I’ve been using Diigo for about six months, and it’s one of my favorite Web 2.0 tools. I love to be organized, and this tool does it for me. I’m a bigtime user of browser. Prior to finding Diigo, I used and still to some extent use Xmarks. It allows me to synchronize my bookmarks between computers by creating an online account that stores my information and updates automatically when I bookmark a site. This is good, but still requires the user to have a high level of organization.
Generally, Diigo is classified as a social bookmarking tool, and I suppose it probably is used this way by tweenagers around the world sharing the latest bookmarks of the Jonas Brothers sites with their friends, but that is not how I use Diigo. It’s certainly not a social bookmarking service, but instead a professional bookmarking service. I’m not sure I’m ready to share out my bookmarks to my friends for easy access to links to my online banking, or bookmarks to to my email logins. That’s why I still use Xmarks. In fact, Xmarks has added an encrypted security feature that is very good at preventing people from using your computer to access your bookmarks. But for me, Diigo allows me to create categories of topics that I can share out among my staff and colleagues. I realize there are other sites like this out there like del.icio.us, or Reddit, or StumbleUpon. They all have their strengths, but I’m still partial to Diigo.
Here’s a video overview worth watching.
After watching this video, it’s not hard to see why educators love this tool. Here are a few ways to use it with students:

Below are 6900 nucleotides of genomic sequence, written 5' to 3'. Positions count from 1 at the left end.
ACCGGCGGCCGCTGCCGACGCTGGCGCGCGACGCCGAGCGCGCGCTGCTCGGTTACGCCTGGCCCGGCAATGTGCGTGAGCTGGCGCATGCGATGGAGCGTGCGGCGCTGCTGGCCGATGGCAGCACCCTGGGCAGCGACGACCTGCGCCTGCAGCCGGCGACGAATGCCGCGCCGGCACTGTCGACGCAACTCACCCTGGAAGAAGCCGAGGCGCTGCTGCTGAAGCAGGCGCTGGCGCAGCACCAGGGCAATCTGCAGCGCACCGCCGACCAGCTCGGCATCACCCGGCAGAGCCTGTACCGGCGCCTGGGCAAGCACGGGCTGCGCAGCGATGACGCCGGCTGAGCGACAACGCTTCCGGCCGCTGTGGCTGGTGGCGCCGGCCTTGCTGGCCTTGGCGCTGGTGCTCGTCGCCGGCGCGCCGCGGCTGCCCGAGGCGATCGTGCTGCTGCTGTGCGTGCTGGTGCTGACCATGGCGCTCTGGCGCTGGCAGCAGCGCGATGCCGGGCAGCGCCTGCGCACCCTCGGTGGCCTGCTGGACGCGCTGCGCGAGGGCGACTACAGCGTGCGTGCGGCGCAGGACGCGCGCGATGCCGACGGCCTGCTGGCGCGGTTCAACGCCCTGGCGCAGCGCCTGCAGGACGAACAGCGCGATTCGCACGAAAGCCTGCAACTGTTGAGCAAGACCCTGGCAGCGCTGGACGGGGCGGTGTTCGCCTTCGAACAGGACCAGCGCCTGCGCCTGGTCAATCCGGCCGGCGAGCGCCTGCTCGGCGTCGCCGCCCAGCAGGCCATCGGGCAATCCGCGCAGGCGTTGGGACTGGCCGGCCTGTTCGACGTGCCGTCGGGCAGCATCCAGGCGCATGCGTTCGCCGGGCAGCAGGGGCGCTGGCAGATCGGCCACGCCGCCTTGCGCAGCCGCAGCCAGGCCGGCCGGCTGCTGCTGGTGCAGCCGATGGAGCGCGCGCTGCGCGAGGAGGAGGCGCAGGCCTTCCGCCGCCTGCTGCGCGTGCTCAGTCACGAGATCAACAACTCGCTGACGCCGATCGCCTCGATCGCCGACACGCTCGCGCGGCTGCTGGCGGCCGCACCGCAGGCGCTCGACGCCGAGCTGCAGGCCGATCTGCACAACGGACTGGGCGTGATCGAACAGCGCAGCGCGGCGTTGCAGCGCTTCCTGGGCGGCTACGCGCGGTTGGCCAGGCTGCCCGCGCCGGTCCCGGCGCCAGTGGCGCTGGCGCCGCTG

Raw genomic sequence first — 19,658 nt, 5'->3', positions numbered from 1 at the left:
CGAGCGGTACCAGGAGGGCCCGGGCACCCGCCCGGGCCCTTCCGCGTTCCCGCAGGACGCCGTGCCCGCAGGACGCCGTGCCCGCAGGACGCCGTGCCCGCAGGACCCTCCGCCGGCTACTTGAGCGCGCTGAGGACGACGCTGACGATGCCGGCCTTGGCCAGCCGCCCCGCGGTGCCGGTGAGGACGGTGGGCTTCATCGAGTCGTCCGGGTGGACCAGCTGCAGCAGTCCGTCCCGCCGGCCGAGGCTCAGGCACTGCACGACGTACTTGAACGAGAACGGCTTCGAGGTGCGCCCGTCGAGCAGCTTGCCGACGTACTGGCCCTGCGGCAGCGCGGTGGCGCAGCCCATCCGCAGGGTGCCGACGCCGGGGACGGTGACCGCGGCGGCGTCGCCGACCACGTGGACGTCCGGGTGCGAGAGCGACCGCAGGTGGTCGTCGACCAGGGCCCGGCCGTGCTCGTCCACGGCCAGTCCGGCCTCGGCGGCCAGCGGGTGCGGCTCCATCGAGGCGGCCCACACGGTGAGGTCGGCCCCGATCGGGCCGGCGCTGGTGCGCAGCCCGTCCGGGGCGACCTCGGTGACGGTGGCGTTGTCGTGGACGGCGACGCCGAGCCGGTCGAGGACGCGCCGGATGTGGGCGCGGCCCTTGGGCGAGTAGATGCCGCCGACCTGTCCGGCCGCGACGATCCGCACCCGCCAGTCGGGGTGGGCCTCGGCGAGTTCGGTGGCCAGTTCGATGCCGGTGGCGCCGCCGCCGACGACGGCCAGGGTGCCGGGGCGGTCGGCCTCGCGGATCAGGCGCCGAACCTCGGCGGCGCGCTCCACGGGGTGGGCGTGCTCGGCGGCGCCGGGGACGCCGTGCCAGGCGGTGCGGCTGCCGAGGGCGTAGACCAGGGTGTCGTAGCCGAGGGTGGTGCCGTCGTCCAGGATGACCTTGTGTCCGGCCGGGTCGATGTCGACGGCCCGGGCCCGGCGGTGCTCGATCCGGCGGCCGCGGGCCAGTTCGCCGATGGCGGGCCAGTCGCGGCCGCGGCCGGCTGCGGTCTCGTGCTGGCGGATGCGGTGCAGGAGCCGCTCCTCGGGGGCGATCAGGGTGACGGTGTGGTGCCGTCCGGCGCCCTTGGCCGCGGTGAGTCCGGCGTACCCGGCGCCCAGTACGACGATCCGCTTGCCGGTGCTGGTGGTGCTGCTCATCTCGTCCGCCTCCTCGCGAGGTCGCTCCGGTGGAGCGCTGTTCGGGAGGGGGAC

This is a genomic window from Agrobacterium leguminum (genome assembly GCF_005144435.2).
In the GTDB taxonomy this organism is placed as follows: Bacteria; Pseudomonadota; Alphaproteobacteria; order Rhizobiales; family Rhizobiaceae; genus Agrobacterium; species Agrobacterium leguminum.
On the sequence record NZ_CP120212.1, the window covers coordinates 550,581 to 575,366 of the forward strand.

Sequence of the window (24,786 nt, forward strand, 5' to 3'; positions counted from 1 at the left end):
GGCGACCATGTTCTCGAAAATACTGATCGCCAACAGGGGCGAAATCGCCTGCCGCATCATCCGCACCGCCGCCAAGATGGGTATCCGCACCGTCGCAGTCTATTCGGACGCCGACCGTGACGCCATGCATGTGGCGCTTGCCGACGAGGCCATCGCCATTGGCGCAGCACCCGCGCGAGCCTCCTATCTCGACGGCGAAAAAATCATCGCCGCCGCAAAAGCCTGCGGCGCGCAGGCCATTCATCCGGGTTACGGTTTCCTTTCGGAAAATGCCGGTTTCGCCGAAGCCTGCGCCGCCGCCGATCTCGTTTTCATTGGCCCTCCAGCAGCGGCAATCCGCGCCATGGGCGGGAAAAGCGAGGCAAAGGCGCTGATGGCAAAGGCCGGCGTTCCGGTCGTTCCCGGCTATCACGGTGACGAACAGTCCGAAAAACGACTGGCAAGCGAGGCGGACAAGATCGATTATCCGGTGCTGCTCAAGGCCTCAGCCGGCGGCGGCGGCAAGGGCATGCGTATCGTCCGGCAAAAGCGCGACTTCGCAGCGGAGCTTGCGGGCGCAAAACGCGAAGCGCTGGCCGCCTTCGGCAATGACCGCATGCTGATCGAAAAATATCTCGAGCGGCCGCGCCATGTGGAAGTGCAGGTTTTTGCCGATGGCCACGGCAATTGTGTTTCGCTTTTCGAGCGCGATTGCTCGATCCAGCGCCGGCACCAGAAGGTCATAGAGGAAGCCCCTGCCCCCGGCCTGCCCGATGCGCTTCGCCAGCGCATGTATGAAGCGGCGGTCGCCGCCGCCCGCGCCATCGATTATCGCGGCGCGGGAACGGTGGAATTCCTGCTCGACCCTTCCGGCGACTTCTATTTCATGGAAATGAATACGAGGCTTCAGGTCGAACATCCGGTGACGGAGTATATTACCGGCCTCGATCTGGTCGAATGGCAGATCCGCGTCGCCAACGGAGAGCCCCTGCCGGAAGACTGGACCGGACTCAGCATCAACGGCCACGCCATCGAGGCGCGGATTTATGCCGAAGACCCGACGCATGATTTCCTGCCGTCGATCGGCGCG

- Create a group and have your students become members of a related specific topic or theme, where they will add bookmarks for others students and the teacher to view,
- When the students add Diigo bookmarks, often a tag lists comes up with it already, so you don’t have to add more, or you can list as it relates to the theme or topic they are working on,
- A teacher can have the students highlight specific parts of a webpage that really stood out for them by right clicking and highlighting the text and then adding an annotation for others to view, (Students need to download and install the Diigo Toolbar for Firefox or Internet Explorer for this feature to work properly),
- When a teacher wants to leave a note for students to read about a site when they get there, they can right click and leave a digital sticky note for students to read and add comments,
- It’s a great way to collaborate and share information between students and students, and students and teachers,
- After the teacher and students have created a list of bookmarks about a topic, they can organize them, annotate them, tag them, and then share them in a webslide format. I did my first webslide this past week about Web 2.0 tools I particularly like and use, and added music to the slideshow by clicking on the customize feature. Here it is: Web 2.0 Webslide. This a great feature to publish your findings for others.
Here’s a video that provides a demo and overview of a few elements of Diigo, particularly how a teacher might use it in giving feedback to students.
There are so many more things a teacher can do with this tool. I’m barely scratching the surface about its potential. Because I’m not in the classroom, I use Diigo mostly to share resources for professional development of teachers. But if I was in the classroom, I would use this tool all the time. Check it out, it really is a worthwhile Web 2.0 tool.